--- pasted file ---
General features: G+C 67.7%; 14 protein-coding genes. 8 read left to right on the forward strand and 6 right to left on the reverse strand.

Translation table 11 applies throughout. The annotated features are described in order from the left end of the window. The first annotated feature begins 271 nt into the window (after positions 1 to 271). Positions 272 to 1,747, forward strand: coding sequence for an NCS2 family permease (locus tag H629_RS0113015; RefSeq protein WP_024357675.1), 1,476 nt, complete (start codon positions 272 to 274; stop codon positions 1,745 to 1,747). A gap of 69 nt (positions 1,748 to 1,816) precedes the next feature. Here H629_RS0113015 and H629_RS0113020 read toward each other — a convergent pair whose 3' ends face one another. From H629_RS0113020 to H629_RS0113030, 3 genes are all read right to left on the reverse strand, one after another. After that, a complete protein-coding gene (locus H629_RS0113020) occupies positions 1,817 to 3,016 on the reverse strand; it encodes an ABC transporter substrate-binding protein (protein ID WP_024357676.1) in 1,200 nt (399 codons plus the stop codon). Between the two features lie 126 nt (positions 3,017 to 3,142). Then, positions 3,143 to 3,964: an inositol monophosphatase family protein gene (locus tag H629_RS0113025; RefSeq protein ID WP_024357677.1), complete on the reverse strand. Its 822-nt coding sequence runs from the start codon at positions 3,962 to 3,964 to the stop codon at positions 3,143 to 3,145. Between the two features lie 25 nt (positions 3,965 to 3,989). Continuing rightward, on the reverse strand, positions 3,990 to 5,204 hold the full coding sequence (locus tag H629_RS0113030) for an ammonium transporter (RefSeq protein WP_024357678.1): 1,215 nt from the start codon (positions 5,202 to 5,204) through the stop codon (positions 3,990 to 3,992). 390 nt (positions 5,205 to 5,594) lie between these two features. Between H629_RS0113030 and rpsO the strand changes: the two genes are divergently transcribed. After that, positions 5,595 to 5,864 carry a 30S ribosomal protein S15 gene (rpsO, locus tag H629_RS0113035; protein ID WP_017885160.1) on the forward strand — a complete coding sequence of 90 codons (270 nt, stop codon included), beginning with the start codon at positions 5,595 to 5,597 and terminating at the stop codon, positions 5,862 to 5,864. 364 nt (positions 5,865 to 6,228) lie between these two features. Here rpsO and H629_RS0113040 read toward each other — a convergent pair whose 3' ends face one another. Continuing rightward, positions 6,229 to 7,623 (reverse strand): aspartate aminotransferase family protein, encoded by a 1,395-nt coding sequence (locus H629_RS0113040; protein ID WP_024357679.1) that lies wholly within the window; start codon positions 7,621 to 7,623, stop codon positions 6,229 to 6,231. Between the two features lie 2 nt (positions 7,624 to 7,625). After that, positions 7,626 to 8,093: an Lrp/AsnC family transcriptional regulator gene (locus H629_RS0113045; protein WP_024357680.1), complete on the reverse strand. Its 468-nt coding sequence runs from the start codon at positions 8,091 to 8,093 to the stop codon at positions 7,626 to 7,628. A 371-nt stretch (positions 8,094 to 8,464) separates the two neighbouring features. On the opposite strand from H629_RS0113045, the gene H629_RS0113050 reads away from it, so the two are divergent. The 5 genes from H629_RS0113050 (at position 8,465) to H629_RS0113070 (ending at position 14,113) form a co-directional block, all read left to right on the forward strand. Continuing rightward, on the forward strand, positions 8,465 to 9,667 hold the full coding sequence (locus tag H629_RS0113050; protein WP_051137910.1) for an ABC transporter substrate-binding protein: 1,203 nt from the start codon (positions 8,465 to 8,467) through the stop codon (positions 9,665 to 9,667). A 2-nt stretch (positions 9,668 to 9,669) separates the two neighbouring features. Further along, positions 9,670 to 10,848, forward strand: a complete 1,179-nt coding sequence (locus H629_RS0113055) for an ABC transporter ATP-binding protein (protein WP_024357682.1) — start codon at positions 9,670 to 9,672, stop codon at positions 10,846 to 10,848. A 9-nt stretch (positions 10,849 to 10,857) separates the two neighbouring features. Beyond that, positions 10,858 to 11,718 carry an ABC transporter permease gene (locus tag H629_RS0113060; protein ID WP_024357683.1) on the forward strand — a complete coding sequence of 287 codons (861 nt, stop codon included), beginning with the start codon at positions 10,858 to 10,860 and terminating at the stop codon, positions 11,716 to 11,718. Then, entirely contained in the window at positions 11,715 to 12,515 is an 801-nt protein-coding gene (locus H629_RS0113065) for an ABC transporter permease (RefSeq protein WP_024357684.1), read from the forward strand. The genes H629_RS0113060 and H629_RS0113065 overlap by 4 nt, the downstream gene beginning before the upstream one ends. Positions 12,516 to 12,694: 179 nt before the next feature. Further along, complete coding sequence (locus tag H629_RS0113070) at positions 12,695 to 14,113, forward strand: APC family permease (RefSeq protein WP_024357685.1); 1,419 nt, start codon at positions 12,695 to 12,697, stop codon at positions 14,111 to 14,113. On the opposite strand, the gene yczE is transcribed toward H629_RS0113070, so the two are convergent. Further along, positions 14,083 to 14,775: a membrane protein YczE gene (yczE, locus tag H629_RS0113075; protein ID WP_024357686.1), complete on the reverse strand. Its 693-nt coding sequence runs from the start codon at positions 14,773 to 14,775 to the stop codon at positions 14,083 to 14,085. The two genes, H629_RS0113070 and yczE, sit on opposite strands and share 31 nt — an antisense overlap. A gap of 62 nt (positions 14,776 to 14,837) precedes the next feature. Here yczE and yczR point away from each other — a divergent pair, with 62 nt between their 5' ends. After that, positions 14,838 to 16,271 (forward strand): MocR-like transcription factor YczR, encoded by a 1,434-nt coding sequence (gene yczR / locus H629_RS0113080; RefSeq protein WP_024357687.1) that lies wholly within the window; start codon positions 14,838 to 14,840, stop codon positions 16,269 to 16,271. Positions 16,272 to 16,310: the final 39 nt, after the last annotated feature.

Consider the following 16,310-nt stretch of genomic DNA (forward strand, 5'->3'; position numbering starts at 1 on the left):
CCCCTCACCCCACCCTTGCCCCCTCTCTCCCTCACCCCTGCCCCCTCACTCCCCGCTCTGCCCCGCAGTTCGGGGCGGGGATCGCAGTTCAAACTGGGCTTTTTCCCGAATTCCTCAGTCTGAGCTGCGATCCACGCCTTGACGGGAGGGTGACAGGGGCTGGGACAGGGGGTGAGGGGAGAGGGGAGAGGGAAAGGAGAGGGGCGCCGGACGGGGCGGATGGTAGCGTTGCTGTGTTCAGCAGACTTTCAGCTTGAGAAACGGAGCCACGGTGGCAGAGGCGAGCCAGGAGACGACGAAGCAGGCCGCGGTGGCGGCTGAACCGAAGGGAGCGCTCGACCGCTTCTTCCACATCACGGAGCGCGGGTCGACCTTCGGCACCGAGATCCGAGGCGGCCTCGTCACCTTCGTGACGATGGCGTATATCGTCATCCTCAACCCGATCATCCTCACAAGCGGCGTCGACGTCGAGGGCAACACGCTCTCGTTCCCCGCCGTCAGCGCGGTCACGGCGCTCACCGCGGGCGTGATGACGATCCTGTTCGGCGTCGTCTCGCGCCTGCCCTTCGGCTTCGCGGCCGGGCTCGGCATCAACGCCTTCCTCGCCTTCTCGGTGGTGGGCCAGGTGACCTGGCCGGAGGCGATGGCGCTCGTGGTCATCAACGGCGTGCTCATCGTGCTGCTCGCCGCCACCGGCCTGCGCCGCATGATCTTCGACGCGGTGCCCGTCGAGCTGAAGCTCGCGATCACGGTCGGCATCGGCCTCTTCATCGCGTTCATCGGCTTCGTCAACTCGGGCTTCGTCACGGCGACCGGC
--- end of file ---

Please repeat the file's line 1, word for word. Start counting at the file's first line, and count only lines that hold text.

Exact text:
General features: G+C 67.7%; 14 protein-coding genes. 8 read left to right on the forward strand and 6 right to left on the reverse strand.